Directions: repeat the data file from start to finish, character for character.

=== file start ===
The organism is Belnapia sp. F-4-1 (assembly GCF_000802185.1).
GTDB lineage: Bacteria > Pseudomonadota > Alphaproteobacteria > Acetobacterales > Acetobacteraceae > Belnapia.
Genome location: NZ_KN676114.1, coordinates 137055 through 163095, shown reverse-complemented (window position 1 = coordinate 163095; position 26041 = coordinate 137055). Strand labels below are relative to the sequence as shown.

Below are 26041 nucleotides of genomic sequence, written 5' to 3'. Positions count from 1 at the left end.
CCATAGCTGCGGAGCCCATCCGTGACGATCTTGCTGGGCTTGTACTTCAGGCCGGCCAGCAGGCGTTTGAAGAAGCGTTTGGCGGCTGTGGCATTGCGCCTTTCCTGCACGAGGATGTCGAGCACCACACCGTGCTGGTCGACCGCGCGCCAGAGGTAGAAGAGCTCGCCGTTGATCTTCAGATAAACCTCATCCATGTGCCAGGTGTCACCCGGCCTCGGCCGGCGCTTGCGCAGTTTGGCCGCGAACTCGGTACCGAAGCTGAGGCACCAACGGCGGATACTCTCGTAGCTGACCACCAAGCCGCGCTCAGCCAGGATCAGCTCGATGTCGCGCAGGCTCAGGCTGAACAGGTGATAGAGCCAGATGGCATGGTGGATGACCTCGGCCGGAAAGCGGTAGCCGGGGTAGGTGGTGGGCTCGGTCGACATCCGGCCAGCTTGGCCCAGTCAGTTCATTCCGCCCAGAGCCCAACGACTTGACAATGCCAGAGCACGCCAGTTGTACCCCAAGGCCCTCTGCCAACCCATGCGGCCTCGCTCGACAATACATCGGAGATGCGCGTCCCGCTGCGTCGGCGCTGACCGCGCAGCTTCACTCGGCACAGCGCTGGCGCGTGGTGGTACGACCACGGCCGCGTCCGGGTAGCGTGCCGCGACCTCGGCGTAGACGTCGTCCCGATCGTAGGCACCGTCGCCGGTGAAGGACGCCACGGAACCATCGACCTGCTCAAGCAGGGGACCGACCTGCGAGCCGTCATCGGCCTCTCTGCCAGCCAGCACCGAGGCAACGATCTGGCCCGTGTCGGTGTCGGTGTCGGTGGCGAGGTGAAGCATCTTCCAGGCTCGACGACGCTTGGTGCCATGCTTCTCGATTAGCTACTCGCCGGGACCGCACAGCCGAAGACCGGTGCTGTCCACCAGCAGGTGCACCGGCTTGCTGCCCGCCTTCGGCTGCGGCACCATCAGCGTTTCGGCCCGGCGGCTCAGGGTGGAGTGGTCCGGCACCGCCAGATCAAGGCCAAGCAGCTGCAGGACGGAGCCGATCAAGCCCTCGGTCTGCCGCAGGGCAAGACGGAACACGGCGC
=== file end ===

The organism is Belnapia sp. F-4-1 (assembly GCF_000802185.1).
GTDB lineage: Bacteria > Pseudomonadota > Alphaproteobacteria > Acetobacterales > Acetobacteraceae > Belnapia.
Genome location: NZ_KN676114.1, coordinates 137055 through 163095, shown reverse-complemented (window position 1 = coordinate 163095; position 26041 = coordinate 137055). Strand labels below are relative to the sequence as shown.

Below are 26041 nucleotides of genomic sequence, written 5' to 3'. Positions count from 1 at the left end.
CCATAGCTGCGGAGCCCATCCGTGACGATCTTGCTGGGCTTGTACTTCAGGCCGGCCAGCAGGCGTTTGAAGAAGCGTTTGGCGGCTGTGGCATTGCGCCTTTCCTGCACGAGGATGTCGAGCACCACACCGTGCTGGTCGACCGCGCGCCAGAGGTAGAAGAGCTCGCCGTTGATCTTCAGATAAACCTCATCCATGTGCCAGGTGTCACCCGGCCTCGGCCGGCGCTTGCGCAGTTTGGCCGCGAACTCGGTACCGAAGCTGAGGCACCAACGGCGGATACTCTCGTAGCTGACCACCAAGCCGCGCTCAGCCAGGATCAGCTCGATGTCGCGCAGGCTCAGGCTGAACAGGTGATAGAGCCAGATGGCATGGTGGATGACCTCGGCCGGAAAGCGGTAGCCGGGGTAGGTGGTGGGCTCGGTCGACATCCGGCCAGCTTGGCCCAGTCAGTTCATTCCGCCCAGAGCCCAACGACTTGACAATGCCAGAGCACGCCAGTTGTACCCCAAGGCCCTCTGCCAACCCATGCGGCCTCGCTCGACAATACATCGGAGATGCGCGTCCCGCTGCGTCGGCGCTGACCGCGCAGCTTCACTCGGCACAGCGCTGGCGCGTGGTGGTACGACCACGGCCGCGTCCGGGTAGCGTGCCGCGACCTCGGCGTAGACGTCGTCCCGATCGTAGGCACCGTCGCCGGTGAAGGACGCCACGGAACCATCGACCTGCTCAAGCAGGGGACCGACCTGCGAGCCGTCATCGGCCTCTCTGCCAGCCAGCACCGAGGCAACGATCTGGCCCGTGTCGGTGTCGGTGTCGGTGGCGAGGTGAAGCATCTTCCAGGCTCGACGACGCTTGGTGCCATGCTTCTCGATTAGCTACTCGCCGGGACCGCACAGCCGAAGACCGGTGCTGTCCACCAGCAGGTGCACCGGCTTGCTGCCCGCCTTCGGCTGCGGCACCATCAGCGTTTCGGCCCGGCGGCTCAGGGTGGAGTGGTCCGGCACCGCCAGATCAAGGCCAAGCAGCTGCAGGACGGAGCCGATCAAGCCCTCGGTCTGCCGCAGGGCAAGACGGAACACGGCGC